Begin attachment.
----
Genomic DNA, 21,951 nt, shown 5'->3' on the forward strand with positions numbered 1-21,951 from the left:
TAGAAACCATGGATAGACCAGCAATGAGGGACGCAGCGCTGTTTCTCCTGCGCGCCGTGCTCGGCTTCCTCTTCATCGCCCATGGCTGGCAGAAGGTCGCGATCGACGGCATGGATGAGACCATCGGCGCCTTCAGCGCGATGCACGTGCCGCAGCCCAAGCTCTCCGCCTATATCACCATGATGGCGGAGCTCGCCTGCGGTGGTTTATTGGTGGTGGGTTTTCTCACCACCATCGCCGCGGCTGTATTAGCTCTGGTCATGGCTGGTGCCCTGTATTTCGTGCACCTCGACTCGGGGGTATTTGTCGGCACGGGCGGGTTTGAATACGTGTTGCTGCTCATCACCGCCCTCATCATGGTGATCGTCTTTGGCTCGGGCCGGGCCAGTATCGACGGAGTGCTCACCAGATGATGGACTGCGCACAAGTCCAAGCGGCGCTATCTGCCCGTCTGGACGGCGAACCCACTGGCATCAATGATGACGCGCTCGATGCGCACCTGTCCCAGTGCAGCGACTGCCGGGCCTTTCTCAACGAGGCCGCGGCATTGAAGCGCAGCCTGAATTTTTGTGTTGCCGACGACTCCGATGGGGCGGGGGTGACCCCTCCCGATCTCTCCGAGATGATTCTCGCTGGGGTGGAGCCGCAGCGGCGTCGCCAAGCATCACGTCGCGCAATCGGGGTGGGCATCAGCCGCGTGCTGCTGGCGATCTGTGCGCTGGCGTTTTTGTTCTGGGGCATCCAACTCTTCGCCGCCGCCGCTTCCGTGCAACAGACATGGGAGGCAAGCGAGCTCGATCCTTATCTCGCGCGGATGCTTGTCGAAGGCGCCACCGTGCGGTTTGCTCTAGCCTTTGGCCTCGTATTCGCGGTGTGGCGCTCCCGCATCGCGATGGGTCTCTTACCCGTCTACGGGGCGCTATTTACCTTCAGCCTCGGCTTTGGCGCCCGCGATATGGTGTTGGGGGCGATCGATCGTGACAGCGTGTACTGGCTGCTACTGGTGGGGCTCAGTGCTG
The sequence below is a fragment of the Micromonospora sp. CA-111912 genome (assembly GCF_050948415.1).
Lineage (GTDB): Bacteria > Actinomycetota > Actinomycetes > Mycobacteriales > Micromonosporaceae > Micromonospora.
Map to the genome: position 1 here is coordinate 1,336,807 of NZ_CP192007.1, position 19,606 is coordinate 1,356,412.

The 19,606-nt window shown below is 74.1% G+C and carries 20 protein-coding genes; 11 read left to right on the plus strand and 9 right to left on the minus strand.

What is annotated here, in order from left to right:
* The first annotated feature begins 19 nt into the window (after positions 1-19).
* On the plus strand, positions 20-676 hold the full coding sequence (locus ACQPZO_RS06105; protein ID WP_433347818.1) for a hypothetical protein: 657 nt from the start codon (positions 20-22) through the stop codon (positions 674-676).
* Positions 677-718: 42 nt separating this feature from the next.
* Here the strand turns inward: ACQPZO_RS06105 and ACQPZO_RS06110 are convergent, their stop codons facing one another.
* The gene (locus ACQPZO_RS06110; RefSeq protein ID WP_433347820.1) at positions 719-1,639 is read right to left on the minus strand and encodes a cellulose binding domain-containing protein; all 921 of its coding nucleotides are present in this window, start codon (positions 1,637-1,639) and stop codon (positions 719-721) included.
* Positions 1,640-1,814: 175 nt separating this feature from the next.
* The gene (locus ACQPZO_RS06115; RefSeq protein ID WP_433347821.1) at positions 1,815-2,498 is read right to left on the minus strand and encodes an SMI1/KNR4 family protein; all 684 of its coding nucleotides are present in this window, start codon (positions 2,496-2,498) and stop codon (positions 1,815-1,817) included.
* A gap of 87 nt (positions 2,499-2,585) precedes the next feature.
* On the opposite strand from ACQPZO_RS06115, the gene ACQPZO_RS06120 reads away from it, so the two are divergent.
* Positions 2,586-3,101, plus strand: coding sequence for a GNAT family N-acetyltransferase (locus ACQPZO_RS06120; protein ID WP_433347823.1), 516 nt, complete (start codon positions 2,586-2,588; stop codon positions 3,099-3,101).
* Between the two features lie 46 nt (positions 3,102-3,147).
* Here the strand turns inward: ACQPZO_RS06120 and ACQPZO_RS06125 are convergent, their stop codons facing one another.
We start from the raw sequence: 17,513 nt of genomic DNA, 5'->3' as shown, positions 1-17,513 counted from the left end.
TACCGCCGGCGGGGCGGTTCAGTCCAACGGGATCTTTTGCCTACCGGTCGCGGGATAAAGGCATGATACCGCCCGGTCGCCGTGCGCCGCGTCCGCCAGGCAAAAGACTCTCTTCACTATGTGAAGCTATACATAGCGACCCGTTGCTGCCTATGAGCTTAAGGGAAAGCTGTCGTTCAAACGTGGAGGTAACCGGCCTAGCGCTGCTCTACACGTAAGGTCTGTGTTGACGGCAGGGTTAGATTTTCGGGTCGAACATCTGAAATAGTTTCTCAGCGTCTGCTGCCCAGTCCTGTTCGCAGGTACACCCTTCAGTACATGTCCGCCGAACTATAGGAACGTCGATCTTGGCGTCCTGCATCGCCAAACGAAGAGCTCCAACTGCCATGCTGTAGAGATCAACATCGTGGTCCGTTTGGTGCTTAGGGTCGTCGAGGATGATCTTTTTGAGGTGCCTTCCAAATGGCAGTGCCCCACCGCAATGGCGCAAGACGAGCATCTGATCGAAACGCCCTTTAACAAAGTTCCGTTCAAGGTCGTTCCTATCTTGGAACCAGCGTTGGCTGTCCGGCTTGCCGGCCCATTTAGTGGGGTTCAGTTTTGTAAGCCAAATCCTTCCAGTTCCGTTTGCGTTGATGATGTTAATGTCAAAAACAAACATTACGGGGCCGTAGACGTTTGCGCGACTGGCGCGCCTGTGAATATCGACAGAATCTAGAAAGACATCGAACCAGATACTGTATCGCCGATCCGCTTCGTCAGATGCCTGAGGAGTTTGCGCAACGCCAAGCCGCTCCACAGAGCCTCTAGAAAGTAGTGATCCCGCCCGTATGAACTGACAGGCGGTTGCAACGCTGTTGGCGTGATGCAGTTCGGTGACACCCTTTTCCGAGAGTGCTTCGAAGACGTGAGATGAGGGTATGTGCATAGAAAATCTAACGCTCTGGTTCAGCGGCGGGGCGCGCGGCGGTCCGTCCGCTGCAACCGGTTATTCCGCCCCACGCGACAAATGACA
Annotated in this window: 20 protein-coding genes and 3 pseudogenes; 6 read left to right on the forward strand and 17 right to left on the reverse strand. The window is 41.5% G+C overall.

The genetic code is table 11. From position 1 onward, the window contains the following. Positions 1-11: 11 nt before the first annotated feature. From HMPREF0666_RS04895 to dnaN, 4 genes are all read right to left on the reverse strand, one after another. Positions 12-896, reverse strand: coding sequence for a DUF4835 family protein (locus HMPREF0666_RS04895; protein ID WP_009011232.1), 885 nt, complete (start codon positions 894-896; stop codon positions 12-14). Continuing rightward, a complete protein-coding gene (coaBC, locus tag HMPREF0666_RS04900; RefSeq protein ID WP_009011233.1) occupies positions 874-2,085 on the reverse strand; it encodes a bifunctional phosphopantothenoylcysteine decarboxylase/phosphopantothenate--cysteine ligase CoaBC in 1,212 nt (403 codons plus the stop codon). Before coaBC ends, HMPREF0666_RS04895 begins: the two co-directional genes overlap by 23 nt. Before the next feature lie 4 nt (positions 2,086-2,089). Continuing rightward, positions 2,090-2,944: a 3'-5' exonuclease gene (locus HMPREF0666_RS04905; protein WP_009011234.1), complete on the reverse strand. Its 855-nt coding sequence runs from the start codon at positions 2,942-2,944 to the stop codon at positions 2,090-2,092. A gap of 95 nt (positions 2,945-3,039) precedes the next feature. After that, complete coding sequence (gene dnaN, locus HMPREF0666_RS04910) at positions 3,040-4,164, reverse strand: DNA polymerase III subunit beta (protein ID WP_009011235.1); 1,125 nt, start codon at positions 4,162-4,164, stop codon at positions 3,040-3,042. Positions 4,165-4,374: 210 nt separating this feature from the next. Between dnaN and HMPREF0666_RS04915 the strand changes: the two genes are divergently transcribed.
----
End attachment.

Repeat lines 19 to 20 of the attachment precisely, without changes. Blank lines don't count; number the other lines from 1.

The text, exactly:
* Here the strand turns inward: ACQPZO_RS06120 and ACQPZO_RS06125 are convergent, their stop codons facing one another.
We start from the raw sequence: 17,513 nt of genomic DNA, 5'->3' as shown, positions 1-17,513 counted from the left end.